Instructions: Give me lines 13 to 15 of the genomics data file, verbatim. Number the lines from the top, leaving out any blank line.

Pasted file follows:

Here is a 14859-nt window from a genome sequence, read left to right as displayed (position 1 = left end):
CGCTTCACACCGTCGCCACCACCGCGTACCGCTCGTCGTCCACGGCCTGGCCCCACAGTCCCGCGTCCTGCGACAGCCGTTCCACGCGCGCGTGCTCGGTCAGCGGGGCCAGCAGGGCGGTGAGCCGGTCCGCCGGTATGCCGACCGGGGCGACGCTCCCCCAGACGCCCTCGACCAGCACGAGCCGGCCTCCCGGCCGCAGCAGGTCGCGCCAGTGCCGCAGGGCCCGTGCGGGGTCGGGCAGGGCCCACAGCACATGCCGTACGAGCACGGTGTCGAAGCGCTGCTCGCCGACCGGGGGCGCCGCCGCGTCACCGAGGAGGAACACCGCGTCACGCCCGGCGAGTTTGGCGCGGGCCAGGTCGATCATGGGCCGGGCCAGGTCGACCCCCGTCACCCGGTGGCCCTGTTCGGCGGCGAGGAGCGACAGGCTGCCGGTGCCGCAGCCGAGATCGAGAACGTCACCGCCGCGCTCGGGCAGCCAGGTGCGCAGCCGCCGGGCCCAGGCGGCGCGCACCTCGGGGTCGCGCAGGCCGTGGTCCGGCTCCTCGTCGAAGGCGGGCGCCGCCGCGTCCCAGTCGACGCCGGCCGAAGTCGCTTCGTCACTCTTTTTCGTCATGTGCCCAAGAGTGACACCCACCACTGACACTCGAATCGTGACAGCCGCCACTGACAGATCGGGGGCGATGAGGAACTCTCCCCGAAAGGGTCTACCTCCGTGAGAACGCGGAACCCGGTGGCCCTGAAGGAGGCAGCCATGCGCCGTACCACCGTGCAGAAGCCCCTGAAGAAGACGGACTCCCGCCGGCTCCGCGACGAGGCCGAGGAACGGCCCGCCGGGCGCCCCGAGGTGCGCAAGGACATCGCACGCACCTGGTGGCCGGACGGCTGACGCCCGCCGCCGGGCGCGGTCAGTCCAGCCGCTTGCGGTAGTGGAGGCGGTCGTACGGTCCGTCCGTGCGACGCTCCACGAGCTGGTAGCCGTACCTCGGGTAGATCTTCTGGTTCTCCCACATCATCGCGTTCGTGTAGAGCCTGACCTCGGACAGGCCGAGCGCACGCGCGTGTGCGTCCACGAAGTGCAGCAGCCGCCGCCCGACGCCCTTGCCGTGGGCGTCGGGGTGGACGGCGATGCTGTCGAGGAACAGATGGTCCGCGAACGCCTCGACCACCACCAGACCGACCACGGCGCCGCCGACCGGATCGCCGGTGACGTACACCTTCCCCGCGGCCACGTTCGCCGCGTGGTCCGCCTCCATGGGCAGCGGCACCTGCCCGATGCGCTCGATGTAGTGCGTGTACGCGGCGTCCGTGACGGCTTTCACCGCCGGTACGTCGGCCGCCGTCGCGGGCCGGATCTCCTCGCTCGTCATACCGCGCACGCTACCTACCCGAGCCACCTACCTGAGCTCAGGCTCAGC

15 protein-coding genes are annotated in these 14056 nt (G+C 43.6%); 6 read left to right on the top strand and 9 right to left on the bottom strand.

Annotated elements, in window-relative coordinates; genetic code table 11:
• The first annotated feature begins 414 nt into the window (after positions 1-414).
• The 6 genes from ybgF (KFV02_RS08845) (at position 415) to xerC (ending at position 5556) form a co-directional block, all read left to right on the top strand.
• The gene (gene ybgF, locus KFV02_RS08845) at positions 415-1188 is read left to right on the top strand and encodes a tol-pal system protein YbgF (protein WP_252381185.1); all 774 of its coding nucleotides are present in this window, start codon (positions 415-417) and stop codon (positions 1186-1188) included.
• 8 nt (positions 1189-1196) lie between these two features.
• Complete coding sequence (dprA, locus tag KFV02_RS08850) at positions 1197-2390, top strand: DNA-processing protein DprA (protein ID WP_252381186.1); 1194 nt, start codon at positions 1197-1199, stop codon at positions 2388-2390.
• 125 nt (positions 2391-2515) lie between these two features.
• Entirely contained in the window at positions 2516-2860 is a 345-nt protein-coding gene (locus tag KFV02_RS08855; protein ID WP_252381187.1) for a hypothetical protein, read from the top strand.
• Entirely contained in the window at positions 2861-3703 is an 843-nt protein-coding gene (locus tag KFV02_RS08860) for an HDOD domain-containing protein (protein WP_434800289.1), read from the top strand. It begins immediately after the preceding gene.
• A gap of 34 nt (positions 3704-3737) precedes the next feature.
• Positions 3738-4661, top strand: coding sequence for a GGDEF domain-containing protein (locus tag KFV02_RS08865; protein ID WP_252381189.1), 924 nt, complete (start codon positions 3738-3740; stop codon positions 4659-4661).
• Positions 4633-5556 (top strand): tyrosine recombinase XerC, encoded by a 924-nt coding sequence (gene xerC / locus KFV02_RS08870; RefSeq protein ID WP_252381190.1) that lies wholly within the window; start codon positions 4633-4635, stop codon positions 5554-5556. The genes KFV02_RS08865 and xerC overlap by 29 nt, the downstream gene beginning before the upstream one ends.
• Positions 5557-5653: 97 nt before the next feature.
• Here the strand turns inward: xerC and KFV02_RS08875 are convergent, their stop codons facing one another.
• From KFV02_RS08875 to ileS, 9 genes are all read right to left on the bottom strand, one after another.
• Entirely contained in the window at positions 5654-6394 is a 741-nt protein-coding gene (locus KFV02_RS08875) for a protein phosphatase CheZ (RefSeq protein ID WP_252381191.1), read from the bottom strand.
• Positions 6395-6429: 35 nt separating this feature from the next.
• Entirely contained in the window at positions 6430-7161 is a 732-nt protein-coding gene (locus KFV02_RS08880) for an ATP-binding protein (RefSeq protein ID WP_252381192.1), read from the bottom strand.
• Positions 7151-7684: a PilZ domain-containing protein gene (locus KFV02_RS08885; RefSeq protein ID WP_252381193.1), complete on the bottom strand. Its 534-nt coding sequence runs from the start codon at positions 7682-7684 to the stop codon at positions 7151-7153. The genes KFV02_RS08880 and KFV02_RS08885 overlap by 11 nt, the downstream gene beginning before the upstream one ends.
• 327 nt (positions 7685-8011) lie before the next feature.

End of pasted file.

• A gap of 34 nt (positions 3704-3737) precedes the next feature.
• Positions 3738-4661, top strand: coding sequence for a GGDEF domain-containing protein (locus tag KFV02_RS08865; protein ID WP_252381189.1), 924 nt, complete (start codon positions 3738-3740; stop codon positions 4659-4661).
• Positions 4633-5556 (top strand): tyrosine recombinase XerC, encoded by a 924-nt coding sequence (gene xerC / locus KFV02_RS08870; RefSeq protein ID WP_252381190.1) that lies wholly within the window; start codon positions 4633-4635, stop codon positions 5554-5556. The genes KFV02_RS08865 and xerC overlap by 29 nt, the downstream gene beginning before the upstream one ends.